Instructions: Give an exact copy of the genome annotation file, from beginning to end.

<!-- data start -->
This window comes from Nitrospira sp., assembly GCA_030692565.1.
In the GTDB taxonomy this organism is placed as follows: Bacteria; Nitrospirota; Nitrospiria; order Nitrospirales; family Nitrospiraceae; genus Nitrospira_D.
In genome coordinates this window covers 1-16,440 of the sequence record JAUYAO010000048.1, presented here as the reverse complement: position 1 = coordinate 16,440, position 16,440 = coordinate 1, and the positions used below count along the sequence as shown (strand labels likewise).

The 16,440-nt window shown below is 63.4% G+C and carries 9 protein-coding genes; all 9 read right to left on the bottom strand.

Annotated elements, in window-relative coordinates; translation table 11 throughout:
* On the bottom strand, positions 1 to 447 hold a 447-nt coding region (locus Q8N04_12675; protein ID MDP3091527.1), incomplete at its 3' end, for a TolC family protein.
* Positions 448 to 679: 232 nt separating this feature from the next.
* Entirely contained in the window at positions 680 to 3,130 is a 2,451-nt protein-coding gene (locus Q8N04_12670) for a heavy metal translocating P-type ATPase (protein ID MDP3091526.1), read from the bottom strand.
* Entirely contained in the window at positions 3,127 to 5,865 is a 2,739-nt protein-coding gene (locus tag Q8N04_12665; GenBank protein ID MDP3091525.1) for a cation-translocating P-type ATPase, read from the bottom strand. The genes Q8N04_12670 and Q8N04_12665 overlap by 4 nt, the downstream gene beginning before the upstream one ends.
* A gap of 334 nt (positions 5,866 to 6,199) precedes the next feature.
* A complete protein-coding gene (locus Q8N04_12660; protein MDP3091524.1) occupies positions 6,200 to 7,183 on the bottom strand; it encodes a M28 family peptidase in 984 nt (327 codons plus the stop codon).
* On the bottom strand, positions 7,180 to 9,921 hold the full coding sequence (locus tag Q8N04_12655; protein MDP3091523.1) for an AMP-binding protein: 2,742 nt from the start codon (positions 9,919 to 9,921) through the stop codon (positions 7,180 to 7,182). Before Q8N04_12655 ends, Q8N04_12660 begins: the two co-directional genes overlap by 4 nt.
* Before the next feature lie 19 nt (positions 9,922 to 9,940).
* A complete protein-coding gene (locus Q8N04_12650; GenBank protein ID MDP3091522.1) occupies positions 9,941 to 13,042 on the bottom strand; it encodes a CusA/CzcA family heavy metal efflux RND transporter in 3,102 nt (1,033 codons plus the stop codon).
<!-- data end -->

This window comes from Nitrospira sp., assembly GCA_030692565.1.
In the GTDB taxonomy this organism is placed as follows: Bacteria; Nitrospirota; Nitrospiria; order Nitrospirales; family Nitrospiraceae; genus Nitrospira_D.
In genome coordinates this window covers 1-16,440 of the sequence record JAUYAO010000048.1, presented here as the reverse complement: position 1 = coordinate 16,440, position 16,440 = coordinate 1, and the positions used below count along the sequence as shown (strand labels likewise).

The 16,440-nt window shown below is 63.4% G+C and carries 9 protein-coding genes; all 9 read right to left on the bottom strand.

Annotated elements, in window-relative coordinates; translation table 11 throughout:
* On the bottom strand, positions 1 to 447 hold a 447-nt coding region (locus Q8N04_12675; protein ID MDP3091527.1), incomplete at its 3' end, for a TolC family protein.
* Positions 448 to 679: 232 nt separating this feature from the next.
* Entirely contained in the window at positions 680 to 3,130 is a 2,451-nt protein-coding gene (locus Q8N04_12670) for a heavy metal translocating P-type ATPase (protein ID MDP3091526.1), read from the bottom strand.
* Entirely contained in the window at positions 3,127 to 5,865 is a 2,739-nt protein-coding gene (locus tag Q8N04_12665; GenBank protein ID MDP3091525.1) for a cation-translocating P-type ATPase, read from the bottom strand. The genes Q8N04_12670 and Q8N04_12665 overlap by 4 nt, the downstream gene beginning before the upstream one ends.
* A gap of 334 nt (positions 5,866 to 6,199) precedes the next feature.
* A complete protein-coding gene (locus Q8N04_12660; protein MDP3091524.1) occupies positions 6,200 to 7,183 on the bottom strand; it encodes a M28 family peptidase in 984 nt (327 codons plus the stop codon).
* On the bottom strand, positions 7,180 to 9,921 hold the full coding sequence (locus tag Q8N04_12655; protein MDP3091523.1) for an AMP-binding protein: 2,742 nt from the start codon (positions 9,919 to 9,921) through the stop codon (positions 7,180 to 7,182). Before Q8N04_12655 ends, Q8N04_12660 begins: the two co-directional genes overlap by 4 nt.
* Before the next feature lie 19 nt (positions 9,922 to 9,940).
* A complete protein-coding gene (locus Q8N04_12650; GenBank protein ID MDP3091522.1) occupies positions 9,941 to 13,042 on the bottom strand; it encodes a CusA/CzcA family heavy metal efflux RND transporter in 3,102 nt (1,033 codons plus the stop codon).